CHAPTER I. AT THE COURTHOUSE.
It was a cold, bleak and freezing day, was that second day of the year 1764, in the good town of Bennington.
The first day of the year had been celebrated in a devout fashion by nearly all the inhabitants of the district. Truly, some stayed away from the meeting-house, and especially was the absence of one family noticed.
"It seems to me kind of strange and creepy-like that those Allen boys will never come to meeting," good old Elder Baker had said, and the people shook their heads, and were quite ready to believe that the Allen boys were uncanny.
But after meeting, when the social celebration was at its height, the absence from the meeting-house was not thought of, and Ethan Allen and his brothers were welcomed as among the best farmers of the district.
When the farmers separated on that New Year's Day they had no thought of trouble, and each and all were planning what crops they should plant that year, and how much land they should reserve for pasture.
The snow was falling fast, and the Green Mountains looked grandly glorious as they, capped with the white snow, reflected into the valleys the feeble rays of the sun which were struggling through the clouds.
The hour of noon had arrived, and the good farmers were sitting down to good boiled dinners, which were as seasonable as the weather, when the ringing of the crier's bell caused every man and woman and child to leave the hot dinner and hurry to the door to hear the news.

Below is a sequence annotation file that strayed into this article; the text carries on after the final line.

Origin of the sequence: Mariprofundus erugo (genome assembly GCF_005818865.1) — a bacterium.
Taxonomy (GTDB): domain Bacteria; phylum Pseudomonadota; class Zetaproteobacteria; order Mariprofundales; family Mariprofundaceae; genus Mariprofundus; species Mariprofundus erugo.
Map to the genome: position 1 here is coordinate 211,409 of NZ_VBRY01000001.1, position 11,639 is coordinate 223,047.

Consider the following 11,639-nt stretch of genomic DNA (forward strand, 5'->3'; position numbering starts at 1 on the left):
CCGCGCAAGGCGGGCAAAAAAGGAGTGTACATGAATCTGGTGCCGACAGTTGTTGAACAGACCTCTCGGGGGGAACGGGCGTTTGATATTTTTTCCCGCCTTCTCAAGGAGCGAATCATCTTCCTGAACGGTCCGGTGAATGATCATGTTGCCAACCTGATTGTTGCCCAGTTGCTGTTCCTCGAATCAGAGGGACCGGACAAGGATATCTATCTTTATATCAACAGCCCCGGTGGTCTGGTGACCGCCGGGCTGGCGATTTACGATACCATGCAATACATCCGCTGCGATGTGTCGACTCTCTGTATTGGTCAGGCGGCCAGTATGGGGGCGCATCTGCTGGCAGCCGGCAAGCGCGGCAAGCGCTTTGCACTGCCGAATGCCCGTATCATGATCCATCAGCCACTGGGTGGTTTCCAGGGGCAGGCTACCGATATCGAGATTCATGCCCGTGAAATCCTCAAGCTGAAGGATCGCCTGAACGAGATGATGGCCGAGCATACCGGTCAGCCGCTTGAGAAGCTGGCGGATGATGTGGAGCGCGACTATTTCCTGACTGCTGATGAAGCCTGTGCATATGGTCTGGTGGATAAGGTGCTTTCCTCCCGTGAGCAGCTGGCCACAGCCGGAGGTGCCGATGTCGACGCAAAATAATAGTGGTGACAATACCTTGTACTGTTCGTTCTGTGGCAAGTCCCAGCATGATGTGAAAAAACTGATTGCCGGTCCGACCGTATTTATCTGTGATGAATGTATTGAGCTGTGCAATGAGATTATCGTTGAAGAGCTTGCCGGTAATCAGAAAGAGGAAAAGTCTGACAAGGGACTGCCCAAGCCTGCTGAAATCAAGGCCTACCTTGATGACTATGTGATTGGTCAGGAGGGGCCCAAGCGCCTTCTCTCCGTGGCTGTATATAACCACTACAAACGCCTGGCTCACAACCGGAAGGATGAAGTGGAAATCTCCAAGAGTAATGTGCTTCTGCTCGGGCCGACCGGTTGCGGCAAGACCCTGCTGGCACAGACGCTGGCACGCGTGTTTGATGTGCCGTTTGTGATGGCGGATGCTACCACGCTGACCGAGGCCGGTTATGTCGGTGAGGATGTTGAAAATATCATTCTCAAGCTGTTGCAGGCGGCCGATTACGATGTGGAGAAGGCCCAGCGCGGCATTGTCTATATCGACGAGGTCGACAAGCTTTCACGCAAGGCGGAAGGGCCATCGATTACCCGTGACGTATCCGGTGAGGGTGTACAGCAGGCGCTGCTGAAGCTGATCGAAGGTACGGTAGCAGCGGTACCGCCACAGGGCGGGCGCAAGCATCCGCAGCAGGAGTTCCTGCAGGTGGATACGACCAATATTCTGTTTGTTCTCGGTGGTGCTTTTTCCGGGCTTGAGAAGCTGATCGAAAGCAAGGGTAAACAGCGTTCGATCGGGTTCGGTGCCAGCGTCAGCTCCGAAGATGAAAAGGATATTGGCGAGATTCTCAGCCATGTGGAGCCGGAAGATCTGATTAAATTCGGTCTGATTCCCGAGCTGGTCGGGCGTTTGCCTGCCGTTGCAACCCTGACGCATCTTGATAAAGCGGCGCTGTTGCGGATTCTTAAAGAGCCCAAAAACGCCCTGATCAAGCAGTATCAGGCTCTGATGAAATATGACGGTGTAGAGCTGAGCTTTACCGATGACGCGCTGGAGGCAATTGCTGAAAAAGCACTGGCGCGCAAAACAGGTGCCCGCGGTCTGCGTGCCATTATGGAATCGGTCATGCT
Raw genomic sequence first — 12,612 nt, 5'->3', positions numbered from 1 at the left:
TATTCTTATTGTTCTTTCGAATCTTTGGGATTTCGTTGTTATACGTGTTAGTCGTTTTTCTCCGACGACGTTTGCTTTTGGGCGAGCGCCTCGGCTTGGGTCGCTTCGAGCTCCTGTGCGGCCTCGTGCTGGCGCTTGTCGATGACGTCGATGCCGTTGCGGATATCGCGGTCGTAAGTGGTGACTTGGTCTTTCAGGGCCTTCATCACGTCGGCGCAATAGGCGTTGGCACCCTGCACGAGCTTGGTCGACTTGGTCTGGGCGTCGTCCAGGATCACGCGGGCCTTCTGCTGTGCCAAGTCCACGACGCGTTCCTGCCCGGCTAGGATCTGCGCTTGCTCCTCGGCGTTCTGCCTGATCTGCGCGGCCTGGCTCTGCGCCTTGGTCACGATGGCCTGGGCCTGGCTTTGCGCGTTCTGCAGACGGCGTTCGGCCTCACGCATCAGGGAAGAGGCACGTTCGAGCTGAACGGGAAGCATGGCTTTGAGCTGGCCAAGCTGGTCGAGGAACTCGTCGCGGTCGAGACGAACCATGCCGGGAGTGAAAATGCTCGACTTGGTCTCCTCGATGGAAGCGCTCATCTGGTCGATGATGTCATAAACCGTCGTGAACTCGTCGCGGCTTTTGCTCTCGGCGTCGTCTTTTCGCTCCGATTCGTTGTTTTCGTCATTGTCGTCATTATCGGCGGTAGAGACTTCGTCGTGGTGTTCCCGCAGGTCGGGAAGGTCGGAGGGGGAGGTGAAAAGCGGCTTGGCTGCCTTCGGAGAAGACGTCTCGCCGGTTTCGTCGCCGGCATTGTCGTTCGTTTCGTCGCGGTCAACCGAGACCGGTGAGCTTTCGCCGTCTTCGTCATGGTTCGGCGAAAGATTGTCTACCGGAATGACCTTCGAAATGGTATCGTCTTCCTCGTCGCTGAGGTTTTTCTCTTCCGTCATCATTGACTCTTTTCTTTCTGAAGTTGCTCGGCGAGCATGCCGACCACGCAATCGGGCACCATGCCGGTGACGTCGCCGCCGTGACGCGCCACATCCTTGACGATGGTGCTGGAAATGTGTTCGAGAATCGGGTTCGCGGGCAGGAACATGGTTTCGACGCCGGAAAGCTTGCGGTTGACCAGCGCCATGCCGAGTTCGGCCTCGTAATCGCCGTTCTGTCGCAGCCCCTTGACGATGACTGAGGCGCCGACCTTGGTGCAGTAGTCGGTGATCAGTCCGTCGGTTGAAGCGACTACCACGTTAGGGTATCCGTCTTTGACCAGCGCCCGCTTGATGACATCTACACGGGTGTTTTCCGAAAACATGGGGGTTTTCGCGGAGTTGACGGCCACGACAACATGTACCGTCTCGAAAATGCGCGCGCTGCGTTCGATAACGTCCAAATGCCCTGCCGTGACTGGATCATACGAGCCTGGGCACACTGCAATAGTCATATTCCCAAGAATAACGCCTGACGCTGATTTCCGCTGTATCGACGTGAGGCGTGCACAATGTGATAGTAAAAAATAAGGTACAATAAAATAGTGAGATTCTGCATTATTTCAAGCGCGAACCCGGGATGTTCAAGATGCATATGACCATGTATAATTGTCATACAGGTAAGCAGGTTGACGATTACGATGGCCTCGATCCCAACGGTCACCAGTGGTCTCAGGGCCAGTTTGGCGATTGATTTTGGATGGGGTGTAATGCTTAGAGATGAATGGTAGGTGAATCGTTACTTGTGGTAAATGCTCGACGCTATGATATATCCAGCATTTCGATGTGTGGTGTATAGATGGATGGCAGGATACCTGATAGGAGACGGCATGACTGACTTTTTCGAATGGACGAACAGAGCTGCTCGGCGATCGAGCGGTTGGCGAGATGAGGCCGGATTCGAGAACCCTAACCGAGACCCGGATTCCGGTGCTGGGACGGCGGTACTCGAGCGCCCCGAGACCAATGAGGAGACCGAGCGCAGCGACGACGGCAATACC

All public and important events were announced in that manner, and it would not do to miss an announcement.
"Wonder what is in the wind now, eh, master?"
"Cannot say, but it's likely to be important, for Faithful Quincy has on his best coat."
Faithful Quincy was the official crier, or announcer of events, and was a most important character.
He never spoke one word, though everyone asked him what he had to announce, but he stood as silent as a statue, and as rigid until he thought the people had time to assemble.
Then he rang his bell once more, and followed the last sound of the brass with a most solemn appeal for attention:
"Oyez! Oyez! Oyez!"
Three times the phrase had to be repeated. Faithful would not have done his duty if he had only repeated it twice.
"This is to give notice, in the name of his majesty and of his excellency, the governor, that all true and faithful residents of the Green Mountain district must assemble at the courthouse at two hours after noon, on this second day of January. So let it be!"
That was all, but it was enough to set all the people wondering what was to be heard at the courthouse.
They returned to their homes, and finished their dinners, scarcely noticing that the dumplings were cold or that the boiled carrots had got soggy through long standing.
At two a large crowd had assembled at the courthouse, and all were in great excitement.
It was just three minutes after the hour, as shown by the sundial, which stood in front of the courthouse, that the sheriff appeared.
Not a murmur was heard....